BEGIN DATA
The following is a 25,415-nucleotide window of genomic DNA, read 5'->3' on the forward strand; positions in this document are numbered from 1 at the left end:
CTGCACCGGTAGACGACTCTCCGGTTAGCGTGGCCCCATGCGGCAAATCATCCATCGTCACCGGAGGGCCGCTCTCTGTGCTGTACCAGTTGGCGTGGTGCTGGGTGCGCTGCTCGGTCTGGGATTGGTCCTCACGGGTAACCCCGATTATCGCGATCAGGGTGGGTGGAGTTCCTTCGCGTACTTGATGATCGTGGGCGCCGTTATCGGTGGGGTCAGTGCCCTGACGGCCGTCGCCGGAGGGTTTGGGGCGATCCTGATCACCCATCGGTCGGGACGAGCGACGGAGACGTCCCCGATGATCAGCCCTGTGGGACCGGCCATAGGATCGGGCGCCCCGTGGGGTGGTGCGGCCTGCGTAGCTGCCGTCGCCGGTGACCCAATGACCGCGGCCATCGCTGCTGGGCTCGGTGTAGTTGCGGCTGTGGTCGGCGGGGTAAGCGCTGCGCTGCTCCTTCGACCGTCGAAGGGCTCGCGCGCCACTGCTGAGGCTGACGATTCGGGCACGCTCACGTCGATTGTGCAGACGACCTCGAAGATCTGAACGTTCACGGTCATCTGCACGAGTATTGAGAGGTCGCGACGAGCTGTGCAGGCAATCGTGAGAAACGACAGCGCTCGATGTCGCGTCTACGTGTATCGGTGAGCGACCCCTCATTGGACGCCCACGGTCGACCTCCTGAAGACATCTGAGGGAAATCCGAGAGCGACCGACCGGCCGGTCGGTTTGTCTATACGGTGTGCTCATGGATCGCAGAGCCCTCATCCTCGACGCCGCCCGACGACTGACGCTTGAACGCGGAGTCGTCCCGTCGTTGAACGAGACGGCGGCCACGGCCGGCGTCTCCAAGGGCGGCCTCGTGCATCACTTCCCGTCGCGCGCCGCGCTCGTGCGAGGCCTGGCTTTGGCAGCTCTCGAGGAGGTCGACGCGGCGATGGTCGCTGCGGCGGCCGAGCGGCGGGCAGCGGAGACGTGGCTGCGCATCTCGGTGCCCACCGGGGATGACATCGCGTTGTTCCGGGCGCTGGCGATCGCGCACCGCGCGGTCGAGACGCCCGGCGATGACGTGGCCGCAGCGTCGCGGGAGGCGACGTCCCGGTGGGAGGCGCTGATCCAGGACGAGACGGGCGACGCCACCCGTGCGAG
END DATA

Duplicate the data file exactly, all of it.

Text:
The following is a 25,415-nucleotide window of genomic DNA, read 5'->3' on the forward strand; positions in this document are numbered from 1 at the left end:
CTGCACCGGTAGACGACTCTCCGGTTAGCGTGGCCCCATGCGGCAAATCATCCATCGTCACCGGAGGGCCGCTCTCTGTGCTGTACCAGTTGGCGTGGTGCTGGGTGCGCTGCTCGGTCTGGGATTGGTCCTCACGGGTAACCCCGATTATCGCGATCAGGGTGGGTGGAGTTCCTTCGCGTACTTGATGATCGTGGGCGCCGTTATCGGTGGGGTCAGTGCCCTGACGGCCGTCGCCGGAGGGTTTGGGGCGATCCTGATCACCCATCGGTCGGGACGAGCGACGGAGACGTCCCCGATGATCAGCCCTGTGGGACCGGCCATAGGATCGGGCGCCCCGTGGGGTGGTGCGGCCTGCGTAGCTGCCGTCGCCGGTGACCCAATGACCGCGGCCATCGCTGCTGGGCTCGGTGTAGTTGCGGCTGTGGTCGGCGGGGTAAGCGCTGCGCTGCTCCTTCGACCGTCGAAGGGCTCGCGCGCCACTGCTGAGGCTGACGATTCGGGCACGCTCACGTCGATTGTGCAGACGACCTCGAAGATCTGAACGTTCACGGTCATCTGCACGAGTATTGAGAGGTCGCGACGAGCTGTGCAGGCAATCGTGAGAAACGACAGCGCTCGATGTCGCGTCTACGTGTATCGGTGAGCGACCCCTCATTGGACGCCCACGGTCGACCTCCTGAAGACATCTGAGGGAAATCCGAGAGCGACCGACCGGCCGGTCGGTTTGTCTATACGGTGTGCTCATGGATCGCAGAGCCCTCATCCTCGACGCCGCCCGACGACTGACGCTTGAACGCGGAGTCGTCCCGTCGTTGAACGAGACGGCGGCCACGGCCGGCGTCTCCAAGGGCGGCCTCGTGCATCACTTCCCGTCGCGCGCCGCGCTCGTGCGAGGCCTGGCTTTGGCAGCTCTCGAGGAGGTCGACGCGGCGATGGTCGCTGCGGCGGCCGAGCGGCGGGCAGCGGAGACGTGGCTGCGCATCTCGGTGCCCACCGGGGATGACATCGCGTTGTTCCGGGCGCTGGCGATCGCGCACCGCGCGGTCGAGACGCCCGGCGATGACGTGGCCGCAGCGTCGCGGGAGGCGACGTCCCGGTGGGAGGCGCTGATCCAGGACGAGACGGGCGACGCCACCCGTGCGAG